Hedylidae, commonly known as American Moth-butterflies, is a small, little-known family of Lepidoptera. This tropical family, restricted to Central and South America, includes only one genus, Macrosoma, with 36 species. Their common name alludes to their close relationships to butterflies as well as their nocturnal activity and moth-like appearance, with clubless antennae and superficial resemblance to inchworm moths (Geometridae). The caterpillars have long horn-like projections on the head which resemble certain nymphalid butterflies, and unlike geometrids they are not missing any prolegs. Like many butterflies, they have a chrysalis-type pupa which is held in place by a silken girdle and a well-developed cremaster. Hedylid eggs are ribbed and elongate, like those of pierid butterflies.

The behavior and ecology of these “Moth-butterflies” are also remarkable. Hedylids have evolved specialized hearing organs at the base of their forewings to detect the ultrasound calls of bats, a major predator. By contrast, geometrid moths, for example, have hearing organs on the abdomen.

Due to their limited geographic range and low diversity, hedylids have received little scientific attention. Their evolutionary relationships confused taxonomists for decades, especially after 1986, when a study based on detailed morphological characters introduced “a new concept of the butterflies” which proposed that Hedylidae was the sister group (closest relative) to the Papilionoidea (“true butterflies”) with Hesperioidea (“skipper butterflies”) the sister group to Hedyloidea + Papilionoidea.

In 2018, the Kawahara lab and collaborators conducted in-depth DNA analyses of this fascinating family using known genes from 13 specific loci (chromosome locations) so they could determine relationships of the species within the family as well as affirm their relationships to other butterflies. They confirmed the findings of previous molecular studies indicating that Hedylidae are more closely related to skippers than to the other butterfly families. Within Hedylidae, they found three clades (groups) of species nested within two branches of the resulting phylogenetic tree, with Macrosoma tipulata and Macrosoma semiermis each as separate basal branches. This study also examined the distribution of “diel” (24 hour) behavior within the family by mapping the occurrence of nocturnal and diurnal activity on the phylogenetic tree. Rather than a single transition from diurnal to strictly nocturnal behavior in the ancestors of Hedylidae, the study results indicated a more gradual transition to nocturnality with an intermediate step of both nocturnal and diurnal behavior.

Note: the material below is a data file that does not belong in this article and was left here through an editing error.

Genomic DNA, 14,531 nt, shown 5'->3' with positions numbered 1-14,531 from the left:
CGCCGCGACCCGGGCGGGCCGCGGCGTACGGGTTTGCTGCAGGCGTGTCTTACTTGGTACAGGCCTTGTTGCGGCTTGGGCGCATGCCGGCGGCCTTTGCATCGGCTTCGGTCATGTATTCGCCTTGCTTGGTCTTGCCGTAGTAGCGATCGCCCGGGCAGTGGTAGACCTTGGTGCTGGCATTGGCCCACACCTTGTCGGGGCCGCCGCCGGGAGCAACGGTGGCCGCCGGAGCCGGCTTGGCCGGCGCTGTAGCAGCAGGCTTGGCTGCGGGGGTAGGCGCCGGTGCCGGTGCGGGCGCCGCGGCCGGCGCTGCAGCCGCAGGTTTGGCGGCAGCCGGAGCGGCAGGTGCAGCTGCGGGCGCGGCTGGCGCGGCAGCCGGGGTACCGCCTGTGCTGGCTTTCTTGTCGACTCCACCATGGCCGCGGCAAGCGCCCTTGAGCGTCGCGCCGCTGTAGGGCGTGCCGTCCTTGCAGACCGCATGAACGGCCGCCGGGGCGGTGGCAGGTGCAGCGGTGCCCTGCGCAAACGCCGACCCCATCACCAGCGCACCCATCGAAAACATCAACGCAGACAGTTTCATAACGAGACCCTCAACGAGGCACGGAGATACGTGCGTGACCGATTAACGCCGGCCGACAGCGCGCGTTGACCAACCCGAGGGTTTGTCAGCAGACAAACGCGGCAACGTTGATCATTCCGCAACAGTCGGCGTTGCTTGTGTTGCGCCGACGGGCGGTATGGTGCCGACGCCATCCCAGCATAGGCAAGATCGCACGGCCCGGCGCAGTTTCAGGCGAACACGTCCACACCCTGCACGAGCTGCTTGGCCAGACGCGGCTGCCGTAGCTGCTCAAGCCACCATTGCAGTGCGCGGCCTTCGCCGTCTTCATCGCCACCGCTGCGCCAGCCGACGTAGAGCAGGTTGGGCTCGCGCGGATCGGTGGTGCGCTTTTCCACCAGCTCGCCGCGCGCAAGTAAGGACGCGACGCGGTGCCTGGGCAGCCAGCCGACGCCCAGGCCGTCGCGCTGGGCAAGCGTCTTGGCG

Rachit Pratap Singh, a visiting researcher at the Kawahara Lab, is continuing research on this family, working to expand genomic knowledge of hedylids. Together with Yi-Ming Weng, a postdoctoral associate, he has assembled the first complete genome of a hedylid, which includes the complete set of DNA and information about the genes. The focal species for their project is Macrosoma leucophasiata, which is only found in South American rainforests. The genetic makeup of this species is being investigated to further understand hedylid evolutionary history and adaptation to a dark environment. They are also using genomic information from a variety of day- and night-flying Lepidoptera species, with a focus on genes linked to vision. Since hedylids are mostly nocturnal and possess moth-like features, their comparison to moths can help better understand the evolutionary history of these organisms. This marks the first comparative analysis of complete genomes involving these overlooked Moth-butterflies in the context of the evolution of vision genes in butterflies.